Archive for February, 2011

Unions in Politics

Steven Malanga, in the Wall Street Journal, explains how big the stakes are for the Democratic Party:

Public unions are also among the biggest players in national politics. According to the Center for Responsive Politics, the American Federation of State, County and Municipal Employees (Afscme) has been the third-biggest contributor to federal campaigns over the past 20 years, having given $43 million. The National Education Association is number eight with $31 million in contributions, while the SEIU—half of whose 2.2 million members are government workers—is No. 10, with $29 million in campaign donations.

Unlike businesses and industry groups that are also big givers but tend to split their donations between the parties, some 95% of government workers’ donations has gone to the Democratic Party, whose members are far more likely to favor raising taxes and boosting spending than are members of the Republican Party.

Michelle Malkin applies this to Wisconsin, showing us that the Wisconsin Education Association is Wisconsin’s chief lobbying organization:

Power Line gives us the national numbers (noting that the Koch brothers the Left loves to rail about are nowhere near this list:

Look at all those unions! And at all those donkeys. That’s what the fight in Wisconsin is about. As Micheal Barone puts it, “public employee unions are a mechanism by which every taxpayer is forced to fund the Democratic Party.”


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Oof! Less readers, uninspired writers. What is to become of all those blogs? As my son replied to one of my text messages to him, TL/DNR  (“too long, did not read”), but I will comment on it anyway. From the NY Times article …

Blogs went largely unchallenged until Facebook reshaped consumer behavior with its all-purpose hub for posting everything social. Twitter, which allows messages of no longer than 140 characters, also contributed to the upheaval. No longer did Internet users need a blog to connect with the world. They could instead post quick updates to complain about the weather, link to articles that infuriated them, comment on news events, share photos or promote some cause — all the things a blog was intended to do. Indeed, small talk shifted in large part to social networking, said Elisa Camahort Page, co-founder of BlogHer, a women’s blog network. Still, blogs remain a home of more meaty discussions, she said. “If you’re looking for substantive conversation, you turn to blogs,” Ms. Camahort Page said. “You aren’t going to find it on Facebook, and you aren’t going to find it in 140 characters on Twitter.”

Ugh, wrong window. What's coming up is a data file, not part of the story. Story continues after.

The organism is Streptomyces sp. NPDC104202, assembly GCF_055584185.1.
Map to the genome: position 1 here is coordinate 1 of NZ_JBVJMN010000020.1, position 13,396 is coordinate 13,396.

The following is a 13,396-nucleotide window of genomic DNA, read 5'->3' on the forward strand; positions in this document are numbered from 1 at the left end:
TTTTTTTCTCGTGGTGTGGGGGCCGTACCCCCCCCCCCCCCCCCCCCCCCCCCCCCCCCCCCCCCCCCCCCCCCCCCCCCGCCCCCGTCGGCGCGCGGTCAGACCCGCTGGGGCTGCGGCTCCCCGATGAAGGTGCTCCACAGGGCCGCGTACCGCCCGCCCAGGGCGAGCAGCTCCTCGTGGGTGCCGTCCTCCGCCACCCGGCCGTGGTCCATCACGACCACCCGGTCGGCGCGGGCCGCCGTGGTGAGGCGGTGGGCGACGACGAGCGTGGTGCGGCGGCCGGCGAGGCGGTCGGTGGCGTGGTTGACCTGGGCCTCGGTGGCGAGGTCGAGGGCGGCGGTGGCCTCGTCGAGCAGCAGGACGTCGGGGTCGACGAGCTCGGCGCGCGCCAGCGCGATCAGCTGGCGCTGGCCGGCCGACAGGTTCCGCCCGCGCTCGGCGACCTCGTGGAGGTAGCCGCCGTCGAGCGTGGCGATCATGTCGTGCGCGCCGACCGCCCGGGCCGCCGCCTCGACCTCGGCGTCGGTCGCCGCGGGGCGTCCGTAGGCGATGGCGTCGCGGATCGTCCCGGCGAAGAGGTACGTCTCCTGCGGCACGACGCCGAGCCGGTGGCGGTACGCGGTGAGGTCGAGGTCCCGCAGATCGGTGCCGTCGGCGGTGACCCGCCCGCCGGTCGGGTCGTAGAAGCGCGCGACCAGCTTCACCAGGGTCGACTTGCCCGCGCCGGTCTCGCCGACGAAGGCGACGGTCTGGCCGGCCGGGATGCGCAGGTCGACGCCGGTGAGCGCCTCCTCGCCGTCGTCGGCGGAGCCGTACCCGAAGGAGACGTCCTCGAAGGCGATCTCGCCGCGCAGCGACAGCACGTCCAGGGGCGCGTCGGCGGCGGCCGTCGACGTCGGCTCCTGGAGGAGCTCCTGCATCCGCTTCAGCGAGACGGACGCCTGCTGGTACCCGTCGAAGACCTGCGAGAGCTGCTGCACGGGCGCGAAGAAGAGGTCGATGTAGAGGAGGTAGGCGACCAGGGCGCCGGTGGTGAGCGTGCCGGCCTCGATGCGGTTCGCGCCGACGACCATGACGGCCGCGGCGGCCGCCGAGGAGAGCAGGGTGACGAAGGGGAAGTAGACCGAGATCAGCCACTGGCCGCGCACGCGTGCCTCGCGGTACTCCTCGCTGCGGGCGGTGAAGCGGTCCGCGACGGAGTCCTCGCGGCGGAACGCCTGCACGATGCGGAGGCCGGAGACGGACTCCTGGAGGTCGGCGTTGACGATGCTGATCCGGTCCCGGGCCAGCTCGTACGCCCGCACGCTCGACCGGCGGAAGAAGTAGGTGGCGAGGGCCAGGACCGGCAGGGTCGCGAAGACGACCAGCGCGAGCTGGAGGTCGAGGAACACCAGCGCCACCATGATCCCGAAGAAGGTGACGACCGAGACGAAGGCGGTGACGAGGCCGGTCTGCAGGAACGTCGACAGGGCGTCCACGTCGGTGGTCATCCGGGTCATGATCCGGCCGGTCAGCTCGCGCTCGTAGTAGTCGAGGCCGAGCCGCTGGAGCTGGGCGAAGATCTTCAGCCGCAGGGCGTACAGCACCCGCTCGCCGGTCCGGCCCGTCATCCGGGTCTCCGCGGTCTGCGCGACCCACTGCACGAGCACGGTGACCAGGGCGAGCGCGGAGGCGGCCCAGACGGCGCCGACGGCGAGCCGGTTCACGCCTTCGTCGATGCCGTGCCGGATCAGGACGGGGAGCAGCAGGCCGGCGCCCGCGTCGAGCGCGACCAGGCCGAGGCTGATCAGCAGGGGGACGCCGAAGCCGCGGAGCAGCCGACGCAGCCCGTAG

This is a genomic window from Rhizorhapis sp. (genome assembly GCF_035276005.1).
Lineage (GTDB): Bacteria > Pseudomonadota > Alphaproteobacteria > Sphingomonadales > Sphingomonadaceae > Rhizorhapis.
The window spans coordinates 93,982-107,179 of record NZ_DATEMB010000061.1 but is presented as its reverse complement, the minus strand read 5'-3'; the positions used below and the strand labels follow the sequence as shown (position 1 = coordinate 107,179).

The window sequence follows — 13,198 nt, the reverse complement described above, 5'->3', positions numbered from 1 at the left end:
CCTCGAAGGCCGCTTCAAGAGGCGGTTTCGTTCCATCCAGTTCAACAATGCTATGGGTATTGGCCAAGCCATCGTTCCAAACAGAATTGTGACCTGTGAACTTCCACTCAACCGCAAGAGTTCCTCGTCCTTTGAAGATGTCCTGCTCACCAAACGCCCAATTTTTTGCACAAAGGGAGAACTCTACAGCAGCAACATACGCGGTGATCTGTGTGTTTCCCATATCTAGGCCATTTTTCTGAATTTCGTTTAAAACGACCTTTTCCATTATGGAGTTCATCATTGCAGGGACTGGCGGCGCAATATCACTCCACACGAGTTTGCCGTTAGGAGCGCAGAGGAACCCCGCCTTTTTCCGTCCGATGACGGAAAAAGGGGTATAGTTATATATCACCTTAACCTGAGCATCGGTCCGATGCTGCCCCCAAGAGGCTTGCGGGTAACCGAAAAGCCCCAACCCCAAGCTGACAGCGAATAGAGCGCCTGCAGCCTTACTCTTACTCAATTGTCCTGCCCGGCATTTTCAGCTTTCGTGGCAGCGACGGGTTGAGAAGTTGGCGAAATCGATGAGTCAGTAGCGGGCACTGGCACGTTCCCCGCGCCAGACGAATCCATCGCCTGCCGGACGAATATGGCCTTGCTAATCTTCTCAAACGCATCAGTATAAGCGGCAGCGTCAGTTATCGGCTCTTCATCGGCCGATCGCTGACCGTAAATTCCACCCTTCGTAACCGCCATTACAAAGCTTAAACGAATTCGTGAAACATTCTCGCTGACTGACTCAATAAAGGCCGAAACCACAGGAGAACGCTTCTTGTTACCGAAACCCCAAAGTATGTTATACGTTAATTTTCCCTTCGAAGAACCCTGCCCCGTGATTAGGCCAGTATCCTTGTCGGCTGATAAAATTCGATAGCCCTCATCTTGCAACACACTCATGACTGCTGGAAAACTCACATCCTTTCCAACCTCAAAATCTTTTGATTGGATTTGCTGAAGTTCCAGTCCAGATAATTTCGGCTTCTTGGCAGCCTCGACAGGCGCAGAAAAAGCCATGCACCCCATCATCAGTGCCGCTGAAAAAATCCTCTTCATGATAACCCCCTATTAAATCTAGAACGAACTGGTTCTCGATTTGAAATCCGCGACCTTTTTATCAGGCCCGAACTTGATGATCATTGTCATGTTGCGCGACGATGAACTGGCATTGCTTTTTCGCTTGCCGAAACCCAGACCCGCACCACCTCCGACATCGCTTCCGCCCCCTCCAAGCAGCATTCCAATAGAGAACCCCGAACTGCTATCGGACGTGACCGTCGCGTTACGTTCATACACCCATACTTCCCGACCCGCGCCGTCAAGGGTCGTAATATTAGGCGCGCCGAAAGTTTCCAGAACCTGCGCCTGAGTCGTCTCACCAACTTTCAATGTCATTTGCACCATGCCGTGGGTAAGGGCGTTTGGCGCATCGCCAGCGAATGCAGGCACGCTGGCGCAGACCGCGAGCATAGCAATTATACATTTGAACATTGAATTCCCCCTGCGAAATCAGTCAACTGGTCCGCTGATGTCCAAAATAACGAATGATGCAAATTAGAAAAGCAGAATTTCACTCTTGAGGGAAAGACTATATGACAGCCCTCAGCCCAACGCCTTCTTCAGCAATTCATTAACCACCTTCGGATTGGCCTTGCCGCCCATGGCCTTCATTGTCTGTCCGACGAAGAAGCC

Well, off to the grocery store, I will tweet what happens there.

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Why Wisconsin?

Given that the cuts Governor Walker is requesting are so small—as this cartoon nicely illustrates—and leave Wisconsin public employees still very well off compared to their peers in other states, what is the fight in Wisconsin really all about? Others have identified large themes one can see in this conflict: whether we will choose to embrace decline or fight it (Victor Davis Hanson); a “battle for the soul of America” (Roger Kimball). I think they’re right. But I see a context that others seem not to be noticing. The unions and the Democratic Party, for many years, have managed to inflate their political strength artificially. The Wisconsin reforms threaten their ability to do that.
Politico finds the key element in the struggle:

Yet another element of the legislation could have even greater political consequences. The Republican [bill] would end the automatic deduction from their workers paychecks and make the unions collect the dues themselves, a move that would almost surely result in less cash flowing into labor coffers. It would block unions from collecting money from consenting wokers’ paychecks for political operations, and it would force annual elections on whether state workers even want a union, a lethal threat to public-sector labor.